Semichor. But he though blind of sight,
Despis'd and thought extinguish't quite,
With inward eyes illuminated
His fierie vertue rouz'd [ 1690 ]
From under ashes into sudden flame,....

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What stylistic elements in Milton's "Samson Agonistes" relate to blindness?

A complete stylistic analysis of portions of Samson Agonistes is, in this confined format, of course impossible, but I can take you through an analysis of ten lines related to blindness.

So fond are mortal men
Fall'n into wrath divine,
As thir own ruin on themselves to invite,
Insensate left, or to sense reprobate, [ 1685 ]
And with blindness internal struck.

Semichor. But he though blind of sight,
Despis'd and thought extinguish't quite,
With inward eyes illuminated
His fierie vertue rouz'd [ 1690 ]
From under ashes into sudden flame,

The first thing you'll notice about theses ten lines is the lexical point that only three lines start with multisyllabic words: insensate, Semichor, despised. Of these, one is a proper noun, and the name of the speaker, while the other two are an adjective and a verb, insensate and despised respectively.  Another lexical point readily noticed is the use of words related to fire or light: illuminated, extinguished, fierie ashes, flame, and, the metaphoric representation of spiritual light, divine.

A prominent syntactical point is that sentence word order doesn't always follow the SVO/C/A (Subject Verb Object/Complement/Adverbial) options for standard sentence order. Looking at the essential form of the sample quotation sentence illustrates this:

So fond are mortal men fall'n into wrath divine, ... And with blindness internal struck.   

The archaic meaning of the adjective "fond" is foolish or silly: So foolish are mortal men .... The word order we have in this sentence is VSC (Verb Subject Complement). We have an adverb (so) modifying an adjective (fond) preceding the linking Verb (are) followed by the Noun Phrase (mortal men), forming the sentence Subject, followed by the compound Complement (fallen into wrath divine and with blindness internal struck). The second part of the Complement (and with blindness internal struck) inverts the word order in several regards.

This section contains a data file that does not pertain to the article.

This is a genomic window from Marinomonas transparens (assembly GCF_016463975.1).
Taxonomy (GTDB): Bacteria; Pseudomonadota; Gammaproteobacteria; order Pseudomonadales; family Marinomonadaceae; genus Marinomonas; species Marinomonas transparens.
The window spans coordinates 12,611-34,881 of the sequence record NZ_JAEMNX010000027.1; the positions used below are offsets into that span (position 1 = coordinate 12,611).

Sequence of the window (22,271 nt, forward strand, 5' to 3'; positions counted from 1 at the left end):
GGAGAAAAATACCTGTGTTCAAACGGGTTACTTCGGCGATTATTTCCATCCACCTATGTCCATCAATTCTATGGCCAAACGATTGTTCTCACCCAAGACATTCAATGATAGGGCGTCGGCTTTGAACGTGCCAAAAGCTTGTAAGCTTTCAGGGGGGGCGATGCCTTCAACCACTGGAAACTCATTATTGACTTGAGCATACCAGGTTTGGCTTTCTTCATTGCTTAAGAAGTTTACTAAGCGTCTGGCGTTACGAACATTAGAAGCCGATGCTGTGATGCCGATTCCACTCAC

The compound be verbs, are fallen and are struck, are split, first by the imposition of the Subject (mortal men), then by the imposition of the prepositional with phrase (with blindness internal). The with phrase also has word order inversion. The adjective internal, in Standard English, should precede the noun blindness. The second part of the compound Complement would therefore be: struck with internal blindness.

So fond are mortal men
Fall'n into wrath divine,
As thir own ruin on themselves to invite,
Insensate left, or to sense reprobate, [ 1685 ]
And with blindness internal struck.

A point of phonological interest in the passage immediately above is the switch from emphasis on open vowels to emphasis on sibilant consonants and closed vowels. "As thir own ruin on themselves to invite," is the transition line combining the open characteristics of the first two lines with the upcoming sibilant and closed characteristics of the next two lines. /o/ and /a/ in the first two lines, as in {fond} and {fall} have open back sounds that are warm and relaxing. The nine instances of /s/ in the transition and two end lines add tension through the sound of forced air escaping. The closed /e/ phonemes add to the tension produced by the sibilance. These phonological choices support the meaning of the text and heighten the emotional response to the text.